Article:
Apna Virsa’s project Khaana Khajana – Wealth of Food was aimed to explore the significance of the heritage of food in British Asian culture, from its importance in religious and cultural traditions to its evolution in Britain. It involved recording traditional recipes, cooking methods, significance behind ingredients and dishes – before they are lost. This project was funded by Heritage lottery fund.
The project aimed to attract new participants and audiences through inclusive and innovative activities, including ‘recipe swap shops’, pop-up cooking demonstrations and food tasting sessions.
This project was a huge success in terms of an overwhelming response from different generations and communities. There was an immediate interest at the launch of the project
Food is incredibly important within the home and in places of faith, where food is often offered to the Gods, and received and eaten together during festivals. Within South Asian culture, recipes are traditionally passed on orally, between generations within families. The fast pace of modern society and breakdown of extended families has impacted these oral traditions, important recipes and their significance and stories at risk being lost. Our project volunteers were trained & supported to capture and share this important knowledge and heritage through oral history interviews and community heritage activities.
The project facilitated important intergenerational, intercultural dialogue, and sharing of heritage skills and knowledge. We worked with ‘Aik Saath’ on including young people and involvement with the research and interviews. Young project volunteers were recruited to interview older project participants. Food workshops, demonstrations and food tasting were delivered by project staff and volunteers to diverse audiences, and included pop-up food workshops at various places.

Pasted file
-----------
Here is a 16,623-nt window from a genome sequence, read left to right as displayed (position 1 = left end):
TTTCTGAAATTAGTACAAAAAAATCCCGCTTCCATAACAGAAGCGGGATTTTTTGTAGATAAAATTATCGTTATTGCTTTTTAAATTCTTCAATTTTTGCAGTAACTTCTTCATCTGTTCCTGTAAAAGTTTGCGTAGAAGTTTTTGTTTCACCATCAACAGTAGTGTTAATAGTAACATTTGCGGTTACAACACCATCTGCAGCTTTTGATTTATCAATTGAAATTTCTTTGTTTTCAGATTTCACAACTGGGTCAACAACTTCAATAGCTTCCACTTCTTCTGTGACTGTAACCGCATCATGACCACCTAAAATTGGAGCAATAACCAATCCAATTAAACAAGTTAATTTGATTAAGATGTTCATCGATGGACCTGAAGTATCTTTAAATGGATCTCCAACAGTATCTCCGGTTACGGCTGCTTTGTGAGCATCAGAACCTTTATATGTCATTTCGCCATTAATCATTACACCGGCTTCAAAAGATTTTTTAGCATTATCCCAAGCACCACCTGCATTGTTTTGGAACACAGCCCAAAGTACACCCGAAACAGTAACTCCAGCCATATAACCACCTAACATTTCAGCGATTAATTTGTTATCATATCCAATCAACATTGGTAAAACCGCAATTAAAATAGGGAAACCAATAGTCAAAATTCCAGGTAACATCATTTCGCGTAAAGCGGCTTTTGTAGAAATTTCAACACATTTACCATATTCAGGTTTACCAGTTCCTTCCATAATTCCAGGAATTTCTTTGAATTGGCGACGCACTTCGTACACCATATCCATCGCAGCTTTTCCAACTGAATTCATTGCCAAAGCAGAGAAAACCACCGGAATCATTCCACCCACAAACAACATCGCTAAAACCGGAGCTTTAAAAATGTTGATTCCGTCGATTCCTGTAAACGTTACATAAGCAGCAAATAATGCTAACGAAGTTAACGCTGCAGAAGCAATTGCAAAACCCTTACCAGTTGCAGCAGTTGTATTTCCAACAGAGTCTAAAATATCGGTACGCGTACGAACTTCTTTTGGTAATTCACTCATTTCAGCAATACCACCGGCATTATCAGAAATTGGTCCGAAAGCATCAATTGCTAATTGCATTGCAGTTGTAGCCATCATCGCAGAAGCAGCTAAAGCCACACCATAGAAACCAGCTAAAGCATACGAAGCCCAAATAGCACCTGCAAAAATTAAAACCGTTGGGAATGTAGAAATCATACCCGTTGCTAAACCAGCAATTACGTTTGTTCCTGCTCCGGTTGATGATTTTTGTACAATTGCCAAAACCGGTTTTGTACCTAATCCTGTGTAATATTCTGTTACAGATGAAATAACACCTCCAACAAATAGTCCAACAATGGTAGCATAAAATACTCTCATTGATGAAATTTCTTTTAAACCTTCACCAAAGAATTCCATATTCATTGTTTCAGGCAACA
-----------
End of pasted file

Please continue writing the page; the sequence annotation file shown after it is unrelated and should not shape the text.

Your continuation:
The project played an important part in addressing and breaking down the existing language barrier to this important heritage being passed on to non Hindi/Punjabi/Urdu speaking residents of Slough. Many of the oral history interviews were conducted in the first language of the interviewees and then translated by project volunteers into English, before being shared through the workshops and booklet/cookbook.
We delivered food workshops, Pop up food demonstrations and a small exhibition where participants shared and learnt traditional recipes and also evolution and transition of indian food in Britain and shared stories related to that. Over 220 project participants learnt new skills in preparing and cooking traditional South Asian food through participation in different project activities.
A free project booklet was created; with collected traditional recipes and the stories behind them. In addition to being a booklet which documents the heritage captured as part of the project, it is also a community cookbook which will inspire readers to learn new skills and recipes.